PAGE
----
American F-35s deployed to NATO member states in Eastern Europe could help deter Russia from expanding its war in Ukraine to other countries. U.S. Air Force F-35As briefly operated from Estonia in the early days of Russia’s invasion of Ukraine. Air Force units in Europe remain in the region to support allies.
The Air Force deployment to Europe includes a group of KC-135 aerial tankers that could extend attack range for F-35s and other fighter aircraft if needed for operations. The combination of F-35s and tanker aircraft throughout parts of Eastern Europe could help deter Russian forces from expanding operations outside Ukraine.
F-35s can conduct air-to-air combat or attack ground forces, but are also capable of intelligence, surveillance, and reconnaissance (ISR) missions with the fighter’s advanced sensors. The F-35 functions as a stealthy attack platform armed with air-to-air and air-to-ground missiles and air-dropped bombs. The aircraft is built to use stealth to evade enemy radar and conduct air-to-air combat or dogfighting as needed as well.
The F-35 is also engineered with a new generation of sensing technology and advanced computer processing to help monitor other aircraft and ground units. Long-range targeting systems could identify Russian artillery and missiles and destroy them from the air.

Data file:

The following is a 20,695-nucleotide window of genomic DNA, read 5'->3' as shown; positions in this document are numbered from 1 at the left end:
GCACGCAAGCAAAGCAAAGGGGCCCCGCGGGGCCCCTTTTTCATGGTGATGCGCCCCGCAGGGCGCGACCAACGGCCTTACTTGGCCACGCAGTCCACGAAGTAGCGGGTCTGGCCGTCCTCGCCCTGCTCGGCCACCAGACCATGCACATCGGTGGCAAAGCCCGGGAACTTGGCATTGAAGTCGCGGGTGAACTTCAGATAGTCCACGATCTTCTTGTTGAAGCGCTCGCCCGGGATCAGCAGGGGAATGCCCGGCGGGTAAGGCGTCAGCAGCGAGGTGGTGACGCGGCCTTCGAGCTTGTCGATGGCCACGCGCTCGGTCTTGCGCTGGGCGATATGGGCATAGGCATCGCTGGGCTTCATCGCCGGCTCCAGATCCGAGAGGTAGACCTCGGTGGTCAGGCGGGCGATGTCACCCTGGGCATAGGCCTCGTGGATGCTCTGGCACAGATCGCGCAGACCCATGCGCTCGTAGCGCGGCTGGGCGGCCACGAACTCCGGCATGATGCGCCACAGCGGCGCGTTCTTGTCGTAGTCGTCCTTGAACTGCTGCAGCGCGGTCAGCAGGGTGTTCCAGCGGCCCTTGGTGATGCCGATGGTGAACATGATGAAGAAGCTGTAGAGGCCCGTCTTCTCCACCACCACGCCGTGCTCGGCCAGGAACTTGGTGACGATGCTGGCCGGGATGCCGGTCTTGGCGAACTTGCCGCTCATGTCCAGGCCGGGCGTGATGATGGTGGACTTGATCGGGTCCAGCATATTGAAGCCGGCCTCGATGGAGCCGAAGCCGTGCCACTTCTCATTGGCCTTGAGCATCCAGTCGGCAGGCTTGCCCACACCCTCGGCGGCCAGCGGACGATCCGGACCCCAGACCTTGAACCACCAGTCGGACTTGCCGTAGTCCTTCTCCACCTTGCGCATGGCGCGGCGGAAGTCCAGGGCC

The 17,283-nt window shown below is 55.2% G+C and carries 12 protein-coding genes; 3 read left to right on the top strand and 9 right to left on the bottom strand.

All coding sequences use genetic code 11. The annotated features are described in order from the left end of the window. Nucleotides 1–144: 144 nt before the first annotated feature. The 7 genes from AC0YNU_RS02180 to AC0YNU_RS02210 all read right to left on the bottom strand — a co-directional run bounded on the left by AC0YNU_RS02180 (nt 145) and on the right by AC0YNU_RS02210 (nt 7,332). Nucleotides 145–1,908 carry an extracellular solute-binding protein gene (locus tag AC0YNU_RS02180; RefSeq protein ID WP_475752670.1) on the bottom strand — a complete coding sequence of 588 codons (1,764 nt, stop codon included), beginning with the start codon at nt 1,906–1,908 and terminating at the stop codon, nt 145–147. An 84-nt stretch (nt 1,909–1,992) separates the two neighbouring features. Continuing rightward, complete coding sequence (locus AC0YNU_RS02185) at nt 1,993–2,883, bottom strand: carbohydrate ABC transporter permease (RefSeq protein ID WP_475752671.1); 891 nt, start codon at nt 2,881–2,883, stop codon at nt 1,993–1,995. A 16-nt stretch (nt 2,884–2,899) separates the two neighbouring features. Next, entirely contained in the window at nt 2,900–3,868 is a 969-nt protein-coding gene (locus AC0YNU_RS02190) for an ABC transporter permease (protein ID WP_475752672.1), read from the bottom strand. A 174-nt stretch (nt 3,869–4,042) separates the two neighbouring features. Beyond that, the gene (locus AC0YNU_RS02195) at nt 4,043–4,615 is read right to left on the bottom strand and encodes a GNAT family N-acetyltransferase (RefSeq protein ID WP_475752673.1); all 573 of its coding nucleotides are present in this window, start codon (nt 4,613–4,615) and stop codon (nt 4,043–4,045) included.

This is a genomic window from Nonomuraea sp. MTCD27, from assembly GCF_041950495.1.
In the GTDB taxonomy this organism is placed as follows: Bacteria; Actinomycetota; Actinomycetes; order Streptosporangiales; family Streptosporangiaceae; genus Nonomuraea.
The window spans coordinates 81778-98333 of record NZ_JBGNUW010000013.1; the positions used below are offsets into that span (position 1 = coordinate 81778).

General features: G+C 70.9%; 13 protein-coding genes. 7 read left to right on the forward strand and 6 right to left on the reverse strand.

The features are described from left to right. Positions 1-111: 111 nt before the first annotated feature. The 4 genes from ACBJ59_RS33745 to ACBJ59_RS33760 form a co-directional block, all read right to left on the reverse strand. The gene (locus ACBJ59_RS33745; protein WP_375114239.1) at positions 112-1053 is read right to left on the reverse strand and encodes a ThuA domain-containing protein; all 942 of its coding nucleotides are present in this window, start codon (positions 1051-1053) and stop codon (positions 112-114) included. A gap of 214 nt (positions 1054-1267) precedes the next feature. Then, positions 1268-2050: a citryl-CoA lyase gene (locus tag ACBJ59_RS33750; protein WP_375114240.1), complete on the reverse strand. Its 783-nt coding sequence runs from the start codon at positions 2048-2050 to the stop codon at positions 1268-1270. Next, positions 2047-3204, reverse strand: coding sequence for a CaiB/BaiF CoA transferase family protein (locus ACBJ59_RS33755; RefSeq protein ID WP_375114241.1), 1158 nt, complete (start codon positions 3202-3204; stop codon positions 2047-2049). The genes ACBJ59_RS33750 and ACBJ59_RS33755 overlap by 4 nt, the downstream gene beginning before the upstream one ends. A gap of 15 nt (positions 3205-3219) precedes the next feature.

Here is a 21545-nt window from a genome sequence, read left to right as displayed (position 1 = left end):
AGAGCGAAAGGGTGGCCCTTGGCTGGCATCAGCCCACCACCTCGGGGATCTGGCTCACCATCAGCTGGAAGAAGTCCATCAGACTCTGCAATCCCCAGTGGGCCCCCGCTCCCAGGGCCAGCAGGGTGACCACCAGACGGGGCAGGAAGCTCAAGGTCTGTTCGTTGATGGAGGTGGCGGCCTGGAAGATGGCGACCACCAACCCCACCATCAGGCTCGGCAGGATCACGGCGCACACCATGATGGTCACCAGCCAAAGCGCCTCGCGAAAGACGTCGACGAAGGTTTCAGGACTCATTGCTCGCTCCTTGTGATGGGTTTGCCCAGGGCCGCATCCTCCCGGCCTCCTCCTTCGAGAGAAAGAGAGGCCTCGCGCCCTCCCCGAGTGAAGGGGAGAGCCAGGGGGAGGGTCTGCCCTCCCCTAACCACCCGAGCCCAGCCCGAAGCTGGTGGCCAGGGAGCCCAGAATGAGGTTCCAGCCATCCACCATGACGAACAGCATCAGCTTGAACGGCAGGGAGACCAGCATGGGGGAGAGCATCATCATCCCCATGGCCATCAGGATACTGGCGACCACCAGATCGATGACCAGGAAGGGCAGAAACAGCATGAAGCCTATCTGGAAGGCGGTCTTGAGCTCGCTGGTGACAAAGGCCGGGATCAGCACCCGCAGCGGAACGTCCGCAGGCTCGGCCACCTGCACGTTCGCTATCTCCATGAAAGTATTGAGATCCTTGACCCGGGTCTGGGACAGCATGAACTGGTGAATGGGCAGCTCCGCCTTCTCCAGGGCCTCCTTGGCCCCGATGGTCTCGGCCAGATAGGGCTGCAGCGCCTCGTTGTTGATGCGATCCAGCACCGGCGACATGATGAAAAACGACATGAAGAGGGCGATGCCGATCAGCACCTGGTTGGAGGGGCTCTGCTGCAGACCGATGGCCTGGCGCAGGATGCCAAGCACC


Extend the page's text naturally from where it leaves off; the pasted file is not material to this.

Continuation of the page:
Air policing missions can also safeguard the skies and be on the lookout for Russian fighter jets approaching Ukrainian, Polish, or Baltic air space. The F-35’s data link technology is able to transmit intelligence information to other F-35s and ground control stations. This allows F-35s conducting air policing missions to pass along time-sensitive intelligence information to ground units tasked with preventing further Russian aggression.
Reinforcing NATOs eastern flank may become a much more important mission for American forces in Europe. Russia’s invasion of Ukraine could result in a new security environment for the United States’ European allies.
“We're going to be open to discussing and to consult with our allies about what the new security environment is going to require of every NATO ally, including us,” a senior U.S. defense official said on Wednesday. “I think we're gonna stay open to having those discussions and deliberations.”
Kris Osborn is the Defense Editor for the National Interest. Osborn previously served at the Pentagon as a Highly Qualified Expert with the Office of the Assistant Secretary of the Army—Acquisition, Logistics & Technology. Osborn has also worked as an anchor and on-air military specialist at national TV networks. He has appeared as a guest military expert on Fox News, MSNBC, The Military Channel, and The History Channel. He also has a Master’s Degree in Comparative Literature from Columbia University.